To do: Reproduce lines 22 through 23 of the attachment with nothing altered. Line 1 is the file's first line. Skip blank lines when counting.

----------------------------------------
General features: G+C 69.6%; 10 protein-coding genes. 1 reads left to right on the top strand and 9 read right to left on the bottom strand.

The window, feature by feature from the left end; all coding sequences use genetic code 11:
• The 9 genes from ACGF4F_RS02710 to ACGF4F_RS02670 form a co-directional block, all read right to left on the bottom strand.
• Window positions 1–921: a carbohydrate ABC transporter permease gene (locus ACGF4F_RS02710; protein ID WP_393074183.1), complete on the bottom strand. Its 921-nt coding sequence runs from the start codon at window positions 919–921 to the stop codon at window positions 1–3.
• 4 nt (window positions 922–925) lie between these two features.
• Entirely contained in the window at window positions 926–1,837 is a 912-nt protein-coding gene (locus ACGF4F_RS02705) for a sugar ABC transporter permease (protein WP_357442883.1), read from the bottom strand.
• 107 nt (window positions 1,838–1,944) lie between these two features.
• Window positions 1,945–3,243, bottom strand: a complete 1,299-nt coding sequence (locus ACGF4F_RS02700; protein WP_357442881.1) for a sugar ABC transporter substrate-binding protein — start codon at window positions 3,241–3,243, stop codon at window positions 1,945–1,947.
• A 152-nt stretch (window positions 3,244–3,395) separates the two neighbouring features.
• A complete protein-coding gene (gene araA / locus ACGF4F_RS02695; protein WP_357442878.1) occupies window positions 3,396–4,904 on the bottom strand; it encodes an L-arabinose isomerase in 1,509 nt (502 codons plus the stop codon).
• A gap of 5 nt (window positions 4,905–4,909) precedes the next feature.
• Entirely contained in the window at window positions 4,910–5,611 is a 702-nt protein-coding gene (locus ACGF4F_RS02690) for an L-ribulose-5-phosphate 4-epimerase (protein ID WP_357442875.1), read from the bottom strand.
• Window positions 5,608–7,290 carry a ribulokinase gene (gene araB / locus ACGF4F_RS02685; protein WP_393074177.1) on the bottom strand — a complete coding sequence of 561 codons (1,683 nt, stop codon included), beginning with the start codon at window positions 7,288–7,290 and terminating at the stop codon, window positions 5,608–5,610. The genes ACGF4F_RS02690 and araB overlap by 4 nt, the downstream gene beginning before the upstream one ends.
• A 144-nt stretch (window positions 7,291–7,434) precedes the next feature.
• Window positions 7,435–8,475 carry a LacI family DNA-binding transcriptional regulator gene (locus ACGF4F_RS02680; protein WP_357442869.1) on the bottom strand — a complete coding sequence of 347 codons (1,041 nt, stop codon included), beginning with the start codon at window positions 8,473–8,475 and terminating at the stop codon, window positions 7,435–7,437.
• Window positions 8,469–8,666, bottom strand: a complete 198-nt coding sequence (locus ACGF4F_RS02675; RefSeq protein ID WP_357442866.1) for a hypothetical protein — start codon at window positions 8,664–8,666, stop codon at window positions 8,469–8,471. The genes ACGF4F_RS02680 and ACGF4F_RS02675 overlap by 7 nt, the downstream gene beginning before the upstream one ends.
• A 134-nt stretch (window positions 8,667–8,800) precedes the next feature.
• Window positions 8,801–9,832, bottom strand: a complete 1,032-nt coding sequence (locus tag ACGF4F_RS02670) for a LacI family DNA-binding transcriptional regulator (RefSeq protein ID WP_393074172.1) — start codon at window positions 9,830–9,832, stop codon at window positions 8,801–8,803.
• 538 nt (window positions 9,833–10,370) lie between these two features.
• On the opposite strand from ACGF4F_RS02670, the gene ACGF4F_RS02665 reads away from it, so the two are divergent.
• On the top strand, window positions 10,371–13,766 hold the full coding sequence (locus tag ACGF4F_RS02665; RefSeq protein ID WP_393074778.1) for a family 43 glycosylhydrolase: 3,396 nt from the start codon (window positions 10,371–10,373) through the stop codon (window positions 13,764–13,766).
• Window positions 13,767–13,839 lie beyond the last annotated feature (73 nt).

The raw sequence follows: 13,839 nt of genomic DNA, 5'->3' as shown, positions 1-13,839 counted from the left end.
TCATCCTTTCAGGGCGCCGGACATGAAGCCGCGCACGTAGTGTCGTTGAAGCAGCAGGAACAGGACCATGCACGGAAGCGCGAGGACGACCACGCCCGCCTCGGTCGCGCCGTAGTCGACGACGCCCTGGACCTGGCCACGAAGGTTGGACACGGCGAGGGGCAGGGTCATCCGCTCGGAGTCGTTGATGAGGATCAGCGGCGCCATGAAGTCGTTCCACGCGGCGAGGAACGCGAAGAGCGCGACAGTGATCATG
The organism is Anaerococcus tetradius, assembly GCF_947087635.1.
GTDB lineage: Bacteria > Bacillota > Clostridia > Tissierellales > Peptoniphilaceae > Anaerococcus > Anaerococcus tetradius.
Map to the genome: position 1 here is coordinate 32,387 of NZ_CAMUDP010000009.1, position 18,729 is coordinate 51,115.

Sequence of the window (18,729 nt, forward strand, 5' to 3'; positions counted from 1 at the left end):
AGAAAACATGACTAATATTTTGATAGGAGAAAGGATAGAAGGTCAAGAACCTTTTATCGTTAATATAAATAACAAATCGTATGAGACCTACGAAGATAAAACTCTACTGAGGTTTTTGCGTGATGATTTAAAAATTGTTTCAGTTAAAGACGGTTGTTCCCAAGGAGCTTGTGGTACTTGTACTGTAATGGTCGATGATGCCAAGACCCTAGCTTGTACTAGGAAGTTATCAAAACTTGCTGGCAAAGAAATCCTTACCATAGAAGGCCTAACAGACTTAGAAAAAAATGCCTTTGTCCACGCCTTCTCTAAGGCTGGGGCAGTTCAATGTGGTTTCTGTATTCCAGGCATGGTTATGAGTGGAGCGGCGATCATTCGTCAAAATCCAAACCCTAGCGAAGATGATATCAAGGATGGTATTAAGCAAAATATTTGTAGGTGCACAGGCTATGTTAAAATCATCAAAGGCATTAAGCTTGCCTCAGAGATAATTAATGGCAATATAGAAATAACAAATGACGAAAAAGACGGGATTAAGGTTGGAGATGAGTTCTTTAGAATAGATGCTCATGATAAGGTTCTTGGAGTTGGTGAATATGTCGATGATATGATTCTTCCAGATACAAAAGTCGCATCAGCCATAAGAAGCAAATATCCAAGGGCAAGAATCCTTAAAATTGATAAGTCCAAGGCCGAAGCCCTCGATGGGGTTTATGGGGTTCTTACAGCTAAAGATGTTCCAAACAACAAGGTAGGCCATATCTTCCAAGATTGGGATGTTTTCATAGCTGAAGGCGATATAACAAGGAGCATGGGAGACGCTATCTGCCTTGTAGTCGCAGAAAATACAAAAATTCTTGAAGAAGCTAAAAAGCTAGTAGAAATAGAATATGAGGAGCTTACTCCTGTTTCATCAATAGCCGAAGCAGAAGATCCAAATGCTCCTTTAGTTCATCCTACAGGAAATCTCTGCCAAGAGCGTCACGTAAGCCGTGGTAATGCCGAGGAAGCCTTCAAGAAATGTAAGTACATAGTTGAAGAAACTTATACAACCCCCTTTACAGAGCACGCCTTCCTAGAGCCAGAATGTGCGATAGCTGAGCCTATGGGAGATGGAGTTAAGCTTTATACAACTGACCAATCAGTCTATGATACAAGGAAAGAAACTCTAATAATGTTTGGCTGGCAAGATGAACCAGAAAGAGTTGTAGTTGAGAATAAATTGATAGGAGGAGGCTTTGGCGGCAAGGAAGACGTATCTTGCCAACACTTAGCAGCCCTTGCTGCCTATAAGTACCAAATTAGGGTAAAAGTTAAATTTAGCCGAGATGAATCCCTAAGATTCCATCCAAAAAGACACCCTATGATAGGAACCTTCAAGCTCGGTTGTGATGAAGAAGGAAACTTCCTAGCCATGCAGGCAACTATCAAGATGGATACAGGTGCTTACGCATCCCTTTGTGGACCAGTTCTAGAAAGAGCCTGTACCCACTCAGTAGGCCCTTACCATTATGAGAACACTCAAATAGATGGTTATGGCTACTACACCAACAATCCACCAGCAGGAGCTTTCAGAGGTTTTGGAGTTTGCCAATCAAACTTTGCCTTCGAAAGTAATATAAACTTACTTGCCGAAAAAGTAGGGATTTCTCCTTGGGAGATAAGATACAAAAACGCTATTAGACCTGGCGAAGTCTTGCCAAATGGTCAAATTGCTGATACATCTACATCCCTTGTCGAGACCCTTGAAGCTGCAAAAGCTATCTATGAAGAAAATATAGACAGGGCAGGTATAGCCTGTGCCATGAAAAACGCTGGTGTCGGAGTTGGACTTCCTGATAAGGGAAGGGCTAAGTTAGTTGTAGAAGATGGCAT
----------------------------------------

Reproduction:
• Window positions 13,767–13,839 lie beyond the last annotated feature (73 nt).

The raw sequence follows: 13,839 nt of genomic DNA, 5'->3' as shown, positions 1-13,839 counted from the left end.